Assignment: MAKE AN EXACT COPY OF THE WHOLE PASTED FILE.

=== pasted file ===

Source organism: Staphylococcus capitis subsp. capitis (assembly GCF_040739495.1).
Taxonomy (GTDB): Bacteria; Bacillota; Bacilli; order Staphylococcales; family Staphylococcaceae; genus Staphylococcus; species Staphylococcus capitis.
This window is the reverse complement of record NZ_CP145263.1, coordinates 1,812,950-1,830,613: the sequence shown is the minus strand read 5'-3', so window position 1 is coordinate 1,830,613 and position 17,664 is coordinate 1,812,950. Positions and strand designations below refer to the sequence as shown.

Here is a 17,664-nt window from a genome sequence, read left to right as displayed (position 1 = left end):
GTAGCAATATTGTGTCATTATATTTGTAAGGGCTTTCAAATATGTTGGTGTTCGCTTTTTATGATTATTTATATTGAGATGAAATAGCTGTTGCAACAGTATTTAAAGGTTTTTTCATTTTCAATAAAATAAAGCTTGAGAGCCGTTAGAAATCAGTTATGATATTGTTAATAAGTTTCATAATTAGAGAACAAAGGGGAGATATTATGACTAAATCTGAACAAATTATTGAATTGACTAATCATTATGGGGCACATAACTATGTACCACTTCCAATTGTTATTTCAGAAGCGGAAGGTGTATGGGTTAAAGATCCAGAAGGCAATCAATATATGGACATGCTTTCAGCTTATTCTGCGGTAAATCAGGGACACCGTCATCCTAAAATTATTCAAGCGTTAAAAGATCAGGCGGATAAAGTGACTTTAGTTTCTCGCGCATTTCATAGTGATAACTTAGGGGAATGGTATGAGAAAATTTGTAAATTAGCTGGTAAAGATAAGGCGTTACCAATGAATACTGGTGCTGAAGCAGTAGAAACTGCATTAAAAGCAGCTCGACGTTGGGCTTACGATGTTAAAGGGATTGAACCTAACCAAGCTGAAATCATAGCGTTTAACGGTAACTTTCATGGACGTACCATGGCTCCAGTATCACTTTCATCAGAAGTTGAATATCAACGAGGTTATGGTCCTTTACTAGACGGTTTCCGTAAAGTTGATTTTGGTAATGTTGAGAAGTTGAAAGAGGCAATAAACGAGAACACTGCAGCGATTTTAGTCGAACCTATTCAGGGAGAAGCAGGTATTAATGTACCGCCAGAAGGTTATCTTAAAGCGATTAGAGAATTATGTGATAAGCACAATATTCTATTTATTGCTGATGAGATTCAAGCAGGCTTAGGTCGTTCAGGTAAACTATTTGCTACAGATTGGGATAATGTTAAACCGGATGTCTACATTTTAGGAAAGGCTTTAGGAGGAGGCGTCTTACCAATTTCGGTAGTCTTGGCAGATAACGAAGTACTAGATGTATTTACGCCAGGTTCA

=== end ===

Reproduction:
Source organism: Staphylococcus capitis subsp. capitis (assembly GCF_040739495.1).
Taxonomy (GTDB): Bacteria; Bacillota; Bacilli; order Staphylococcales; family Staphylococcaceae; genus Staphylococcus; species Staphylococcus capitis.
This window is the reverse complement of record NZ_CP145263.1, coordinates 1,812,950-1,830,613: the sequence shown is the minus strand read 5'-3', so window position 1 is coordinate 1,830,613 and position 17,664 is coordinate 1,812,950. Positions and strand designations below refer to the sequence as shown.

Here is a 17,664-nt window from a genome sequence, read left to right as displayed (position 1 = left end):
GTAGCAATATTGTGTCATTATATTTGTAAGGGCTTTCAAATATGTTGGTGTTCGCTTTTTATGATTATTTATATTGAGATGAAATAGCTGTTGCAACAGTATTTAAAGGTTTTTTCATTTTCAATAAAATAAAGCTTGAGAGCCGTTAGAAATCAGTTATGATATTGTTAATAAGTTTCATAATTAGAGAACAAAGGGGAGATATTATGACTAAATCTGAACAAATTATTGAATTGACTAATCATTATGGGGCACATAACTATGTACCACTTCCAATTGTTATTTCAGAAGCGGAAGGTGTATGGGTTAAAGATCCAGAAGGCAATCAATATATGGACATGCTTTCAGCTTATTCTGCGGTAAATCAGGGACACCGTCATCCTAAAATTATTCAAGCGTTAAAAGATCAGGCGGATAAAGTGACTTTAGTTTCTCGCGCATTTCATAGTGATAACTTAGGGGAATGGTATGAGAAAATTTGTAAATTAGCTGGTAAAGATAAGGCGTTACCAATGAATACTGGTGCTGAAGCAGTAGAAACTGCATTAAAAGCAGCTCGACGTTGGGCTTACGATGTTAAAGGGATTGAACCTAACCAAGCTGAAATCATAGCGTTTAACGGTAACTTTCATGGACGTACCATGGCTCCAGTATCACTTTCATCAGAAGTTGAATATCAACGAGGTTATGGTCCTTTACTAGACGGTTTCCGTAAAGTTGATTTTGGTAATGTTGAGAAGTTGAAAGAGGCAATAAACGAGAACACTGCAGCGATTTTAGTCGAACCTATTCAGGGAGAAGCAGGTATTAATGTACCGCCAGAAGGTTATCTTAAAGCGATTAGAGAATTATGTGATAAGCACAATATTCTATTTATTGCTGATGAGATTCAAGCAGGCTTAGGTCGTTCAGGTAAACTATTTGCTACAGATTGGGATAATGTTAAACCGGATGTCTACATTTTAGGAAAGGCTTTAGGAGGAGGCGTCTTACCAATTTCGGTAGTCTTGGCAGATAACGAAGTACTAGATGTATTTACGCCAGGTTCA